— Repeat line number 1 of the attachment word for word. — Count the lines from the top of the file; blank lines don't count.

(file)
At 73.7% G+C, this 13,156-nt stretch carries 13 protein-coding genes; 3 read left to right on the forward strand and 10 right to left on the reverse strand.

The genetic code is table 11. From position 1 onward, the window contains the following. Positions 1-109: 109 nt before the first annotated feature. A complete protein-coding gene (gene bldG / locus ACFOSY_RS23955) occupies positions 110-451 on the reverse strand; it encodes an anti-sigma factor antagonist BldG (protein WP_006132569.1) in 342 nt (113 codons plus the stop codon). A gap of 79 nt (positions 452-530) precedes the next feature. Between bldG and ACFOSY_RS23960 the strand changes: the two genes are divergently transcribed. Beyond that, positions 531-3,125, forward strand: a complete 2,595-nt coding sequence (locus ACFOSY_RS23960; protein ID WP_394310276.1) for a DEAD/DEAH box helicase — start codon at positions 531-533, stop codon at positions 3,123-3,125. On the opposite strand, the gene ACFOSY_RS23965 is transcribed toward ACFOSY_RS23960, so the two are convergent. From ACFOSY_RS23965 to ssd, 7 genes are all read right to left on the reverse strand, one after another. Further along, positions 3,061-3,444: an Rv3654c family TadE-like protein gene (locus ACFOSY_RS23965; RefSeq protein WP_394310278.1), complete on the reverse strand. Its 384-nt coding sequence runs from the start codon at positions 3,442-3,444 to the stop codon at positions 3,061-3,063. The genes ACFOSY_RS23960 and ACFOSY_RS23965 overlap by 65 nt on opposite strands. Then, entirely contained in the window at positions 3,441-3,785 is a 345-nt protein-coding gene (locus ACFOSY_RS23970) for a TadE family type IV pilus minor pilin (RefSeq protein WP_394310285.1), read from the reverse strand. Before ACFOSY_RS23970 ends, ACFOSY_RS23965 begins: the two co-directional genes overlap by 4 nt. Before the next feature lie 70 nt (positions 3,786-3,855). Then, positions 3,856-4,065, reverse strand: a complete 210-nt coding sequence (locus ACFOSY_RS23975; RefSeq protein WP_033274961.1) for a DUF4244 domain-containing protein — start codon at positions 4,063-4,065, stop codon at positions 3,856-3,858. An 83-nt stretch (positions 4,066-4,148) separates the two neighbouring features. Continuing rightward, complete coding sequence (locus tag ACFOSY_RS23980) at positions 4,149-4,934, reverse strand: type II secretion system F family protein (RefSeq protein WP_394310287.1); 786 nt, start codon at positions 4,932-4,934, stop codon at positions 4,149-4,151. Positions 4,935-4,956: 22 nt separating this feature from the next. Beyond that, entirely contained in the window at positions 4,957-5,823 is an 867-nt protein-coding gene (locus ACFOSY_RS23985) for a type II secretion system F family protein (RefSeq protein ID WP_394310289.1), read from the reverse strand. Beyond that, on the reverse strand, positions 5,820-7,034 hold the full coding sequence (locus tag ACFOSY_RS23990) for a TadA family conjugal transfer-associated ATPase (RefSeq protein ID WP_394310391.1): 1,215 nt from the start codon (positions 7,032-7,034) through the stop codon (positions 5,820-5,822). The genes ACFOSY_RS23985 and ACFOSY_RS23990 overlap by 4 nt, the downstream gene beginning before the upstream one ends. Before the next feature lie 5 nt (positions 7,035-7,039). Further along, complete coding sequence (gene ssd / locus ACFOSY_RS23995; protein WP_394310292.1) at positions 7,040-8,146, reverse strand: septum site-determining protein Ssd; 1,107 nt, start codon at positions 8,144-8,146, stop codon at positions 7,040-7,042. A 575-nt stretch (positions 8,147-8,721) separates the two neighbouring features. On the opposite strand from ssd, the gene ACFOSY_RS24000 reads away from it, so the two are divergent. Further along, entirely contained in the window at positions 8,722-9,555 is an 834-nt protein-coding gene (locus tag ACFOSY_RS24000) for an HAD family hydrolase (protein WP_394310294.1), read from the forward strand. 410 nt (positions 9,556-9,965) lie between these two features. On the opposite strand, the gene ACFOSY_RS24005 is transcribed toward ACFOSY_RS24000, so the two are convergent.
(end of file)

At 73.7% G+C, this 13,156-nt stretch carries 13 protein-coding genes; 3 read left to right on the forward strand and 10 right to left on the reverse strand.